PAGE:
Climbing Regulations

Climber ascends a rope in Zion
 

Overnight Bivys

Permits are required for all overnight bivouacs, but are not required for day climbs. Bivy reservations can be made in advance for the most popular climbs. All permits must be picked up at the Zion Canyon Visitor Center the day before or the day of your climb.
Learn more about climbing bivy permits here.
It is illegal to camp at the base of the wall or in your vehicle inside the park, unless in an established campground with a campground reservation.

Human Waste

Tube or bag human waste and carry it out. Do not drop your waste or leave it behind in any way.

Guiding

Commercial guiding is not allowed in the Zion Wilderness, which includes all Zion climbs.

Bolting and Route Development

The National Park Service does not inspect, maintain, or repair bolts and other climbing equipment anywhere in the park. Make sure your climb is adequately protected by visually inspecting any pre-existing bolts or fixed pins. Your safety is your responsibility.

Zion National Park is world renowned for big wall and traditional climbing. Most routes in the park offer adventurous climbing utilizing traditionally placed protection such as cams, nuts, etc. Bolted routes, also known as sport climbs, are rare in Zion National Park, prohibited in the Zion Wilderness, and are often sparsely protected.

A fixed anchor is defined as any piece of climbing equipment that is left in place to facilitate a safe ascent or rappel. Examples include, but are not limited to, bolts, pitons, and webbing. Only place fixed anchors as a last resort. Before placing fixed anchors on a route, think seriously about whether the route warrants them. All bolts must be placed using a hand drill only. Power drills are not allowed in Zion.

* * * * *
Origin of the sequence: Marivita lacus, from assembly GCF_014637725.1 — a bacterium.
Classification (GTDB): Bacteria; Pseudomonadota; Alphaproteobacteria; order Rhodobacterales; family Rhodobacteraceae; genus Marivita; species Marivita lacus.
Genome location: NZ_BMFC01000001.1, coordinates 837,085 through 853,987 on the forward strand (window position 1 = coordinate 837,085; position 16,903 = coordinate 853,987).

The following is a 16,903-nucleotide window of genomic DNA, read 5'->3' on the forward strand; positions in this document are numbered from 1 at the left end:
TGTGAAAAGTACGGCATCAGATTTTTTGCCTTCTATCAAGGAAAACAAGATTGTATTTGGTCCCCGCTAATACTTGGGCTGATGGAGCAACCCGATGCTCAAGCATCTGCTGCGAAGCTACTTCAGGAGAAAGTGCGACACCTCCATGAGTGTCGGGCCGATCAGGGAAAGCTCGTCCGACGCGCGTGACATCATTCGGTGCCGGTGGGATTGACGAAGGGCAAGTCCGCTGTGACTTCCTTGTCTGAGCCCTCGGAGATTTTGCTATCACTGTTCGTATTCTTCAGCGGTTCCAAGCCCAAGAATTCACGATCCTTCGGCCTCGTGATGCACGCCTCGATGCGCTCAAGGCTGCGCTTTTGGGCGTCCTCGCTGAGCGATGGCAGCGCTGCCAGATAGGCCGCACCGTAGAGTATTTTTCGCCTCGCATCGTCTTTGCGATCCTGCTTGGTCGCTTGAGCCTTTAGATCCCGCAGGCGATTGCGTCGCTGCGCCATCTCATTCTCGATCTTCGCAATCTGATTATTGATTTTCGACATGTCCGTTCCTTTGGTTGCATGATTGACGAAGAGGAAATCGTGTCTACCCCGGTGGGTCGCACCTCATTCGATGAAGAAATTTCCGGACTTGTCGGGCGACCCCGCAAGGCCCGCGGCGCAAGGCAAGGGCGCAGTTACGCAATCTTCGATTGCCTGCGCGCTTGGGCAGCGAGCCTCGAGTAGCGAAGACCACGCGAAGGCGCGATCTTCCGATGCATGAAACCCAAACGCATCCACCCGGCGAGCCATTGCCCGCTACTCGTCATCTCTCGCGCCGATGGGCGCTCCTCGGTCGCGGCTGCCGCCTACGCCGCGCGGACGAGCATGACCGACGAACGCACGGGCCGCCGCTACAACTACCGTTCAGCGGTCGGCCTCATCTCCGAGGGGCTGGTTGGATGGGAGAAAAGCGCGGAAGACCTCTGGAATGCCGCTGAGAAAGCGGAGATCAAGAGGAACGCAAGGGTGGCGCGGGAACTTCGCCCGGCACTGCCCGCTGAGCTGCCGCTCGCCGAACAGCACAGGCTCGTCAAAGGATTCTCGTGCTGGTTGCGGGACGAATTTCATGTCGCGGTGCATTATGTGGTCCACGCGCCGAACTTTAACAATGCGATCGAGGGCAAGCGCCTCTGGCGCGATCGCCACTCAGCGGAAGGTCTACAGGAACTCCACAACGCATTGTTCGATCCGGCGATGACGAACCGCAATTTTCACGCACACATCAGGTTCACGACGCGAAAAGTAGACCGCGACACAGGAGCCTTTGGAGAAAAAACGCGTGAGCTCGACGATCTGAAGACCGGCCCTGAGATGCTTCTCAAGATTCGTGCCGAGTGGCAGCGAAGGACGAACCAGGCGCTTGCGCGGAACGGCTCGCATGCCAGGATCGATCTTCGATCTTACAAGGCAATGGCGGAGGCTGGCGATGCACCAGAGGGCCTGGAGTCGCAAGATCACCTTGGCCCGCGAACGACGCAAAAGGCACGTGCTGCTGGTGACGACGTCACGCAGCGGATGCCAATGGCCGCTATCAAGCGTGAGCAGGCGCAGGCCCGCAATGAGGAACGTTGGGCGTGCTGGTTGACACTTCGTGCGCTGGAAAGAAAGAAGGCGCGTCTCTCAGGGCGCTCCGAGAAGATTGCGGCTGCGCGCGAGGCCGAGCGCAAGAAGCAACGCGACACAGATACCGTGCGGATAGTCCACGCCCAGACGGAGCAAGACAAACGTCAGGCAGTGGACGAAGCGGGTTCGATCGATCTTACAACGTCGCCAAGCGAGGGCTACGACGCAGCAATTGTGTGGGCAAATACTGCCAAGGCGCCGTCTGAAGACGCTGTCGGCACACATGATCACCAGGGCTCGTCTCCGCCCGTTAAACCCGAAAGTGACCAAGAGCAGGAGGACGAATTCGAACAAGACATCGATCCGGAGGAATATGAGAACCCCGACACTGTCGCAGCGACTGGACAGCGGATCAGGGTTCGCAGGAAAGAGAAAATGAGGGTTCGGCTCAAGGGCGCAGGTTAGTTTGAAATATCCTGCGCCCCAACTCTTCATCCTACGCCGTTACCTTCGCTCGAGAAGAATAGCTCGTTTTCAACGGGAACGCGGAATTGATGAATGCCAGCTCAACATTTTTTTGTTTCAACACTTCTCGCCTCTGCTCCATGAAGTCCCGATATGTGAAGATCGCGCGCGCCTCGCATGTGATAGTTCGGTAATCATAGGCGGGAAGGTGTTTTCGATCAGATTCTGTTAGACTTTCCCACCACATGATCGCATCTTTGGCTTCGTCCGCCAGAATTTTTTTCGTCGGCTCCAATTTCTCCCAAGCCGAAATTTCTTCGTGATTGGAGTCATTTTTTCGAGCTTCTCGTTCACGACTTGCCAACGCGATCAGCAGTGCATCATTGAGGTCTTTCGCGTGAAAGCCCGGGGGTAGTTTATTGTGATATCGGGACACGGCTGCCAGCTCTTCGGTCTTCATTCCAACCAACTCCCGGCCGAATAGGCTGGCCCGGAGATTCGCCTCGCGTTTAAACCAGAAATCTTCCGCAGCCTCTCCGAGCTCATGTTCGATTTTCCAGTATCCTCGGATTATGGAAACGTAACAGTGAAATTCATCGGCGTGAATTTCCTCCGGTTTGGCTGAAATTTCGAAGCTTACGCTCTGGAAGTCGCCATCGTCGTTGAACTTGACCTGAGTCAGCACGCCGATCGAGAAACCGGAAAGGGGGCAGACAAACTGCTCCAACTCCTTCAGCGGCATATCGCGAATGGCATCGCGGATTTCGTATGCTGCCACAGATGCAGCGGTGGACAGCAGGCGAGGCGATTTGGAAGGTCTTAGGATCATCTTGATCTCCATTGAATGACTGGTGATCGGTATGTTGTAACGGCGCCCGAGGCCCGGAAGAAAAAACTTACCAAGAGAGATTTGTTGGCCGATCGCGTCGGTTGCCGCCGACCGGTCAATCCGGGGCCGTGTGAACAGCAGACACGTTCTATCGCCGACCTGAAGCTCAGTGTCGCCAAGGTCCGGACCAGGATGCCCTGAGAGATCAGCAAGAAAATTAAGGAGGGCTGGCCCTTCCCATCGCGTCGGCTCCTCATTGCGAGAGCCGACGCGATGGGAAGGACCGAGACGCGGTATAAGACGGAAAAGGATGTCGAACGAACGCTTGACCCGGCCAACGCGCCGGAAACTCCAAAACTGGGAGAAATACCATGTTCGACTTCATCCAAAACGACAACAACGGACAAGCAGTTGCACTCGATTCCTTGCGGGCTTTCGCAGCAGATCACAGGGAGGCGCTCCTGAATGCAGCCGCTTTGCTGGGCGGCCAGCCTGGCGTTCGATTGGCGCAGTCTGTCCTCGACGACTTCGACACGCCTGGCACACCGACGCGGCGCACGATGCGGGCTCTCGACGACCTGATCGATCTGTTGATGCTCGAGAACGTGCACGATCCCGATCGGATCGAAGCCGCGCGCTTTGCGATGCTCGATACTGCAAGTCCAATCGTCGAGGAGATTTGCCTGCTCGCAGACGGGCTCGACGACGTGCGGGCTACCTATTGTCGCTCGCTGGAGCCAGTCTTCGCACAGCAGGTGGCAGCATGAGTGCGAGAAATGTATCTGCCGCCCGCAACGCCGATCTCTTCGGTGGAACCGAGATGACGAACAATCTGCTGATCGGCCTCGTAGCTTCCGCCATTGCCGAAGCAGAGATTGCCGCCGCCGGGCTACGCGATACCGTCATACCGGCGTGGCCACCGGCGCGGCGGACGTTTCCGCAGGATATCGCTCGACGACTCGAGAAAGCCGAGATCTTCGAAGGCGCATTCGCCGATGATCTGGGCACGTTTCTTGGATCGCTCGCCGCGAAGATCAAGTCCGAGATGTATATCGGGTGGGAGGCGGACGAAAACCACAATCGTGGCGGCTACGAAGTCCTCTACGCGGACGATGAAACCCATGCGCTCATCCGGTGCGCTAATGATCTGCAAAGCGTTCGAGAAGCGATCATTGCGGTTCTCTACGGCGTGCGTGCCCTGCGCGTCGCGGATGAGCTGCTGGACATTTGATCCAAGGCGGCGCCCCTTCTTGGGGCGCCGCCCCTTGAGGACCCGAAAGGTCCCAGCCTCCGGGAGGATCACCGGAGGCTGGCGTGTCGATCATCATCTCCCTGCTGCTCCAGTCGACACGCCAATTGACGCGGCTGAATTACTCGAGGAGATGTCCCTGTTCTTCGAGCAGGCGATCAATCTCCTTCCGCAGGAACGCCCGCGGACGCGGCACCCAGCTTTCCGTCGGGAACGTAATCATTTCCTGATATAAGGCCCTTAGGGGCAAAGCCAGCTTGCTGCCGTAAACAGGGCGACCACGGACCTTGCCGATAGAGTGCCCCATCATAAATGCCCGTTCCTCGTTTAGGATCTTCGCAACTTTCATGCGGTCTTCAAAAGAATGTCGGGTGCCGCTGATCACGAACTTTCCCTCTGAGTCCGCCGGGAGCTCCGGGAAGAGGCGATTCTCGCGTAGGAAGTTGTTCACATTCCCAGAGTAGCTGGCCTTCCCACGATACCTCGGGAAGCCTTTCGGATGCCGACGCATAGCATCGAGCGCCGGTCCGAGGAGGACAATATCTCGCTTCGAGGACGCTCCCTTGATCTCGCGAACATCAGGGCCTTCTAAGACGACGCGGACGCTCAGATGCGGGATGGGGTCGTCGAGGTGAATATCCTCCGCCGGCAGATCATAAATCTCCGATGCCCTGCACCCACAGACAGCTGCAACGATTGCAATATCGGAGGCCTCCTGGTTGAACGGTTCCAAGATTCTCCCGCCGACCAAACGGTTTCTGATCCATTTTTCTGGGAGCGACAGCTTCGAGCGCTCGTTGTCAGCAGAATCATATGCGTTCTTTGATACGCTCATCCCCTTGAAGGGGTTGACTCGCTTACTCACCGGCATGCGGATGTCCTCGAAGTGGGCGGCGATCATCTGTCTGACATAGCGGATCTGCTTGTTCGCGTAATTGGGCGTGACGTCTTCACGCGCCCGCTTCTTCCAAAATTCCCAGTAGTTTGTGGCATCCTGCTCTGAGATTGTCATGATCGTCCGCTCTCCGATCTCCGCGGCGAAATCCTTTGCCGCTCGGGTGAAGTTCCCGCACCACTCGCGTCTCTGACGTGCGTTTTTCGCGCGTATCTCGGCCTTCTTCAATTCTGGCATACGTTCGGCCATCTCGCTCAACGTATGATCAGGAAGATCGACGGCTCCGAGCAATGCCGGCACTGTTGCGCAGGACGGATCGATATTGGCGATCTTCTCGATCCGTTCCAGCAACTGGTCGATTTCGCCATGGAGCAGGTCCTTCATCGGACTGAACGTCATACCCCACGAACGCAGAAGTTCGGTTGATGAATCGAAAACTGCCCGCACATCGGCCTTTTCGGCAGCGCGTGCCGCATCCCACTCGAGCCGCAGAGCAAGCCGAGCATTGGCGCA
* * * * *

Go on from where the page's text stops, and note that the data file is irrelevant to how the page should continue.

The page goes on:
"The placement of fixed climbing anchors, including climbing bolts, for the creation of bolt intensive face climbs, also called sport climbs, within the Zion Wilderness is prohibited." -Superintendent's Compendium. Climbers should seek to develop routes which can be primarily protected by traditional climbing equipment, with bolts being used only when necessary.

"The establishment of bolt intensive face climbs is considered incompatible with wilderness preservation and management due to the concentration of human activity which they support and the types and levels of impacts associated with such routes." -NPS Director's Order 41

Equipment, including but not limited to fixed ropes, may not be left unattended for longer than 24 hours or it will be considered abandoned property. Abandoned property may be removed by the NPS and is subject to the following regulations: CFR 2.22

If you are planning on establishing a new climbing route in Zion National Park, please come to the Wilderness Desk at the Zion Canyon Visitor Center to discuss the proposed route with a ranger. We can help you determine if your proposed route is in designated Wilderness and are happy to discuss any other important considerations. Contact the Wilderness staff at 435-772-0170 for additional information.

Last updated: August 24, 2021

Contact the Park

Mailing Address:

Zion National Park
1 Zion Park Blvd.
State Route 9

Springdale, UT 84767

Phone:

435-772-3256
Recorded park information available 24 hours a day. Phones are answered 9 am to 4 pm Mountain Daylight Time. You can also send your questions to us at zion_park_information@nps.gov.

Contact Us